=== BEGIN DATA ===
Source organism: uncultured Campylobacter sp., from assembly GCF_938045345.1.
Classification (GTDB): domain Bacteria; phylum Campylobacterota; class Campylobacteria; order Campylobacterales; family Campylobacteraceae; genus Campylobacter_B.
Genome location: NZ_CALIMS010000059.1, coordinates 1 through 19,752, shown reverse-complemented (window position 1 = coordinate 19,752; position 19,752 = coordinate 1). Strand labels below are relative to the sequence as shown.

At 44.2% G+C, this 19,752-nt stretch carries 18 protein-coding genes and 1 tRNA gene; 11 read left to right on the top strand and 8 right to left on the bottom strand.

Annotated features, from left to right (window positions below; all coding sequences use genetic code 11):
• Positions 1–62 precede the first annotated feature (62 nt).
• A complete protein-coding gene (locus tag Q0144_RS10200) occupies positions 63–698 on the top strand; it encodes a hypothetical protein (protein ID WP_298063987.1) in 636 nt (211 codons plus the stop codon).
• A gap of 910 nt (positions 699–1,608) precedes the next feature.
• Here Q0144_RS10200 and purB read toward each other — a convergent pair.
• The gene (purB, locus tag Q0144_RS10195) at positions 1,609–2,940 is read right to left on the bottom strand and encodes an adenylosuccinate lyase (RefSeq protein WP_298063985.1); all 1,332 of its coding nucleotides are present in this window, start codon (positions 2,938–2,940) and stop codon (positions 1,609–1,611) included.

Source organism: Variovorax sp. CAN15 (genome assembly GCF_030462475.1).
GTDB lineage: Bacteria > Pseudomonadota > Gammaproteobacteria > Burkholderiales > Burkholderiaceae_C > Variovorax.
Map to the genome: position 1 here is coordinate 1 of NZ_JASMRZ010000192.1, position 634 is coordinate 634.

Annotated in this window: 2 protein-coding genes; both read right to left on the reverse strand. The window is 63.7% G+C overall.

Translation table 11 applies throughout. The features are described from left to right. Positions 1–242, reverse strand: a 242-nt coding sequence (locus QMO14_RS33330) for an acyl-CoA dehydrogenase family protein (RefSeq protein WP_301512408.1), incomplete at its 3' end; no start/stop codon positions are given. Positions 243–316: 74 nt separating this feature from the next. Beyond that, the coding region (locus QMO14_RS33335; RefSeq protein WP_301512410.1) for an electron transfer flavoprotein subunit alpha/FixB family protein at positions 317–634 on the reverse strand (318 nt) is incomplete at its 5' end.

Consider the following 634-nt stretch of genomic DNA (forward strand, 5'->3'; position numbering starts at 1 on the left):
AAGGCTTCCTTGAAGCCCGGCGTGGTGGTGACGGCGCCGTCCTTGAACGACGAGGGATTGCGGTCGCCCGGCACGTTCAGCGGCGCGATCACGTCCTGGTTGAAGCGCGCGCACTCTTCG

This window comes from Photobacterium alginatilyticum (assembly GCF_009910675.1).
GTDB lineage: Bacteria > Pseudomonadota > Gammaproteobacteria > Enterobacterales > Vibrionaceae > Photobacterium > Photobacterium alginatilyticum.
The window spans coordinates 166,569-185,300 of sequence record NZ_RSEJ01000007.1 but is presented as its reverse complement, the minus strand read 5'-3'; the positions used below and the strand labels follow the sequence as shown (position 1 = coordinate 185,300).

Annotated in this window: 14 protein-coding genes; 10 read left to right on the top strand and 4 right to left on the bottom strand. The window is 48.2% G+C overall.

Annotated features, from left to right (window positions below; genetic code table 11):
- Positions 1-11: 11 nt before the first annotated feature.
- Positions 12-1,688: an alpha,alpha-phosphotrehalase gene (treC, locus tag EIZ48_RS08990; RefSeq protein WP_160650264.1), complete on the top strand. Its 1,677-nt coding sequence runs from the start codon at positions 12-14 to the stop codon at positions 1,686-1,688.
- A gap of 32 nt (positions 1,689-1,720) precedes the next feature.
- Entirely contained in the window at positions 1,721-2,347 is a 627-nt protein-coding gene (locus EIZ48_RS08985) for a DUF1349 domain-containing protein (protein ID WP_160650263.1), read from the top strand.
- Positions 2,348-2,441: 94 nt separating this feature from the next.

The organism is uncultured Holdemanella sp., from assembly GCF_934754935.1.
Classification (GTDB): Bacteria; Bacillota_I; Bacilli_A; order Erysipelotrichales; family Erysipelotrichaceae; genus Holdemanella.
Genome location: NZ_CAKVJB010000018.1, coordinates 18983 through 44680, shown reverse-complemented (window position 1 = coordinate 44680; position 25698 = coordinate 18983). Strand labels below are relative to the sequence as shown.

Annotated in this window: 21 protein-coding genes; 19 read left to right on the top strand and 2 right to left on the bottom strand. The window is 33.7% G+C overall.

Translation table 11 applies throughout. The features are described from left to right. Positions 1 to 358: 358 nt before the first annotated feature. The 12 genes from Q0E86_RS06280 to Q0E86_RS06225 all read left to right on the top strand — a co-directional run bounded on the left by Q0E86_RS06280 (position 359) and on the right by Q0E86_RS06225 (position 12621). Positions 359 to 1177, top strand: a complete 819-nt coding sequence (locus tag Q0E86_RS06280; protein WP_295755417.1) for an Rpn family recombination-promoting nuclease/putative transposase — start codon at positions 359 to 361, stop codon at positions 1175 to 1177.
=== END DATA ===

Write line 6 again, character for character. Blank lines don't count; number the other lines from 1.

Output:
• Positions 1–62 precede the first annotated feature (62 nt).